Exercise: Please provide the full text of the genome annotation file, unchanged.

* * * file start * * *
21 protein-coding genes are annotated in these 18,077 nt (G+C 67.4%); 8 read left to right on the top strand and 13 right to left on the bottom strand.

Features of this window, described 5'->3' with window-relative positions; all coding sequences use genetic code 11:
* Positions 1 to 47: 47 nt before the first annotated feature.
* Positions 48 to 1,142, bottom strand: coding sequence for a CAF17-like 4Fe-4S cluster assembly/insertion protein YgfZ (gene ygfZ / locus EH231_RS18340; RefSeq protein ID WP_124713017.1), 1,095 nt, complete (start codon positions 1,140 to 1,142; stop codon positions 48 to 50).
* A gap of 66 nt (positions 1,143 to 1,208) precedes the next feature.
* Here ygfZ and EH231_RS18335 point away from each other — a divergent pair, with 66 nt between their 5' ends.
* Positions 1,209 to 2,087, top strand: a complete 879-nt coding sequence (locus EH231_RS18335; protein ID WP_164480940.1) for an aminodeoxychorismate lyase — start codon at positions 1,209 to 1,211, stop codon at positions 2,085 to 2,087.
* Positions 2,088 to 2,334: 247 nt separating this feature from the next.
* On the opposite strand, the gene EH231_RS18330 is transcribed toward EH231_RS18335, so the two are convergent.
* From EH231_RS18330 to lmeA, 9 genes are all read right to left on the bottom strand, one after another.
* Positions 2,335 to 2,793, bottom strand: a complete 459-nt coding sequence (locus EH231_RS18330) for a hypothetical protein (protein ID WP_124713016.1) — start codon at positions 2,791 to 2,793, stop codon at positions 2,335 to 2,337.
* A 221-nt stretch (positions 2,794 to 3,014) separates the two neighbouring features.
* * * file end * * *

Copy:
21 protein-coding genes are annotated in these 18,077 nt (G+C 67.4%); 8 read left to right on the top strand and 13 right to left on the bottom strand.

Features of this window, described 5'->3' with window-relative positions; all coding sequences use genetic code 11:
* Positions 1 to 47: 47 nt before the first annotated feature.
* Positions 48 to 1,142, bottom strand: coding sequence for a CAF17-like 4Fe-4S cluster assembly/insertion protein YgfZ (gene ygfZ / locus EH231_RS18340; RefSeq protein ID WP_124713017.1), 1,095 nt, complete (start codon positions 1,140 to 1,142; stop codon positions 48 to 50).
* A gap of 66 nt (positions 1,143 to 1,208) precedes the next feature.
* Here ygfZ and EH231_RS18335 point away from each other — a divergent pair, with 66 nt between their 5' ends.
* Positions 1,209 to 2,087, top strand: a complete 879-nt coding sequence (locus EH231_RS18335; protein ID WP_164480940.1) for an aminodeoxychorismate lyase — start codon at positions 1,209 to 1,211, stop codon at positions 2,085 to 2,087.
* Positions 2,088 to 2,334: 247 nt separating this feature from the next.
* On the opposite strand, the gene EH231_RS18330 is transcribed toward EH231_RS18335, so the two are convergent.
* From EH231_RS18330 to lmeA, 9 genes are all read right to left on the bottom strand, one after another.
* Positions 2,335 to 2,793, bottom strand: a complete 459-nt coding sequence (locus EH231_RS18330) for a hypothetical protein (protein ID WP_124713016.1) — start codon at positions 2,791 to 2,793, stop codon at positions 2,335 to 2,337.
* A 221-nt stretch (positions 2,794 to 3,014) separates the two neighbouring features.